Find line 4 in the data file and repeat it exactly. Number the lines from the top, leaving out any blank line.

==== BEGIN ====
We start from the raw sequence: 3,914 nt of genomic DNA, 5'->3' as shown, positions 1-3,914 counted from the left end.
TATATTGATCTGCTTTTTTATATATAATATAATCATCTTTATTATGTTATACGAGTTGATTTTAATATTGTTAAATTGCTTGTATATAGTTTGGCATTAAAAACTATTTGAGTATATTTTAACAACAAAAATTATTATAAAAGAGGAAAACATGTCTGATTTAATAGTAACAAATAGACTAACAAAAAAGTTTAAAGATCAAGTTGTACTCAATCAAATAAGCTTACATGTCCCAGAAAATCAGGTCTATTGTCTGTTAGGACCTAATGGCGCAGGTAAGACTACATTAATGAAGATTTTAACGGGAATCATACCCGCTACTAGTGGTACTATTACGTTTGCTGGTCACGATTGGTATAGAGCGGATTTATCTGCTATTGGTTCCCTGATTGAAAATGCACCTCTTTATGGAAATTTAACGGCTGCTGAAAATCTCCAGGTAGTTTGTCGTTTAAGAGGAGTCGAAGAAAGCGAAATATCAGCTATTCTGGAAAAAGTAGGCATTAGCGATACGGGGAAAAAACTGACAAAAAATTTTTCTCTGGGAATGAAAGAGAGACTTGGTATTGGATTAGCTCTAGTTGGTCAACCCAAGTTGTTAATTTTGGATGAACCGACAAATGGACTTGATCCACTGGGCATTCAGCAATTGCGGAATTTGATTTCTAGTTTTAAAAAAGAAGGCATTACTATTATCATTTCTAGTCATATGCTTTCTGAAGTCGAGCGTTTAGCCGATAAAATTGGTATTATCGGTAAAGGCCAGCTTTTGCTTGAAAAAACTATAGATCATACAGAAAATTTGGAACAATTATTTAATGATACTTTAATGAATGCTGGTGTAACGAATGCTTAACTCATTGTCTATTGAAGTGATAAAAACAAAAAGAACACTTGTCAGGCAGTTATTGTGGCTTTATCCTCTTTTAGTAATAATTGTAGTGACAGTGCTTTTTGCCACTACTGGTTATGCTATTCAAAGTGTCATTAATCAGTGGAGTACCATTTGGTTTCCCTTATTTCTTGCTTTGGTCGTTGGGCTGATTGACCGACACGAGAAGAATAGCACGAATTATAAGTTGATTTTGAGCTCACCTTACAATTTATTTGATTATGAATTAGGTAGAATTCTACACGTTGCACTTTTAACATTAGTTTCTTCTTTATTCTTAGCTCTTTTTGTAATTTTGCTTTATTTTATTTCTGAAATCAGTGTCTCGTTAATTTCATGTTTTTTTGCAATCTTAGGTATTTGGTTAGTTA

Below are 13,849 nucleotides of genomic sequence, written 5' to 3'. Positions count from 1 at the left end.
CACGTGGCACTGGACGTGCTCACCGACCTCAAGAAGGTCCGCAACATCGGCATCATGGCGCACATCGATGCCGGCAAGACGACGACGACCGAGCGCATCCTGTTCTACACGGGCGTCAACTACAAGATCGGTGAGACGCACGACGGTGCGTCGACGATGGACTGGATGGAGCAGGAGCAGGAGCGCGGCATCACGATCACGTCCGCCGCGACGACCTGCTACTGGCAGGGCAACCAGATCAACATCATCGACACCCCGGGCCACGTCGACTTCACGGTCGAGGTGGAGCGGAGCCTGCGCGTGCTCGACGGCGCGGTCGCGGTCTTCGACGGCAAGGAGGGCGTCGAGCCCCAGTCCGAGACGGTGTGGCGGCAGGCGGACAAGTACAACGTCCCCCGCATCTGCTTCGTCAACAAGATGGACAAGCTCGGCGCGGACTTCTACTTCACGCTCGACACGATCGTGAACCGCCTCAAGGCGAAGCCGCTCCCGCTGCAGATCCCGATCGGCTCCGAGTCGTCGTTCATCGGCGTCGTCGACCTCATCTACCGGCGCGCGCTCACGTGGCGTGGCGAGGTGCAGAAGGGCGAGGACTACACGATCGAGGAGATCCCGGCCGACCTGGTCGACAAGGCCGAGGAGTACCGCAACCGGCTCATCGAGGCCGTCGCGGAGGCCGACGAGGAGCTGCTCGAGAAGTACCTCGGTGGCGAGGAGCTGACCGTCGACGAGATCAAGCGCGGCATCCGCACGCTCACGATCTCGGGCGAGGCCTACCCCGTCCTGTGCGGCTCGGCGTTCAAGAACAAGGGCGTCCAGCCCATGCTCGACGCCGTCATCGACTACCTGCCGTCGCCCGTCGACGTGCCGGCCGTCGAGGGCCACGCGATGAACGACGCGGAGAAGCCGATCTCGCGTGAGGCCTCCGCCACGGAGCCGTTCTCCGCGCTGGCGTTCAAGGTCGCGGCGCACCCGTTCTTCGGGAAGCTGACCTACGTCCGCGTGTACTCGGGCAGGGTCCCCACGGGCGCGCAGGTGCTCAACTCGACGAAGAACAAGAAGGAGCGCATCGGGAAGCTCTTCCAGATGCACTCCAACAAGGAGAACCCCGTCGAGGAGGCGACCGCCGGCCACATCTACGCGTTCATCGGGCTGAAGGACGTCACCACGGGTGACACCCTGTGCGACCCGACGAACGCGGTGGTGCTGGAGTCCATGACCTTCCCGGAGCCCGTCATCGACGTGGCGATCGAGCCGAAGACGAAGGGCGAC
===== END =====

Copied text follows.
CACGTGGCACTGGACGTGCTCACCGACCTCAAGAAGGTCCGCAACATCGGCATCATGGCGCACATCGATGCCGGCAAGACGACGACGACCGAGCGCATCCTGTTCTACACGGGCGTCAACTACAAGATCGGTGAGACGCACGACGGTGCGTCGACGATGGACTGGATGGAGCAGGAGCAGGAGCGCGGCATCACGATCACGTCCGCCGCGACGACCTGCTACTGGCAGGGCAACCAGATCAACATCATCGACACCCCGGGCCACGTCGACTTCACGGTCGAGGTGGAGCGGAGCCTGCGCGTGCTCGACGGCGCGGTCGCGGTCTTCGACGGCAAGGAGGGCGTCGAGCCCCAGTCCGAGACGGTGTGGCGGCAGGCGGACAAGTACAACGTCCCCCGCATCTGCTTCGTCAACAAGATGGACAAGCTCGGCGCGGACTTCTACTTCACGCTCGACACGATCGTGAACCGCCTCAAGGCGAAGCCGCTCCCGCTGCAGATCCCGATCGGCTCCGAGTCGTCGTTCATCGGCGTCGTCGACCTCATCTACCGGCGCGCGCTCACGTGGCGTGGCGAGGTGCAGAAGGGCGAGGACTACACGATCGAGGAGATCCCGGCCGACCTGGTCGACAAGGCCGAGGAGTACCGCAACCGGCTCATCGAGGCCGTCGCGGAGGCCGACGAGGAGCTGCTCGAGAAGTACCTCGGTGGCGAGGAGCTGACCGTCGACGAGATCAAGCGCGGCATCCGCACGCTCACGATCTCGGGCGAGGCCTACCCCGTCCTGTGCGGCTCGGCGTTCAAGAACAAGGGCGTCCAGCCCATGCTCGACGCCGTCATCGACTACCTGCCGTCGCCCGTCGACGTGCCGGCCGTCGAGGGCCACGCGATGAACGACGCGGAGAAGCCGATCTCGCGTGAGGCCTCCGCCACGGAGCCGTTCTCCGCGCTGGCGTTCAAGGTCGCGGCGCACCCGTTCTTCGGGAAGCTGACCTACGTCCGCGTGTACTCGGGCAGGGTCCCCACGGGCGCGCAGGTGCTCAACTCGACGAAGAACAAGAAGGAGCGCATCGGGAAGCTCTTCCAGATGCACTCCAACAAGGAGAACCCCGTCGAGGAGGCGACCGCCGGCCACATCTACGCGTTCATCGGGCTGAAGGACGTCACCACGGGTGACACCCTGTGCGACCCGACGAACGCGGTGGTGCTGGAGTCCATGACCTTCCCGGAGCCCGTCATCGACGTGGCGATCGAGCCGAAGACGAAGGGCGAC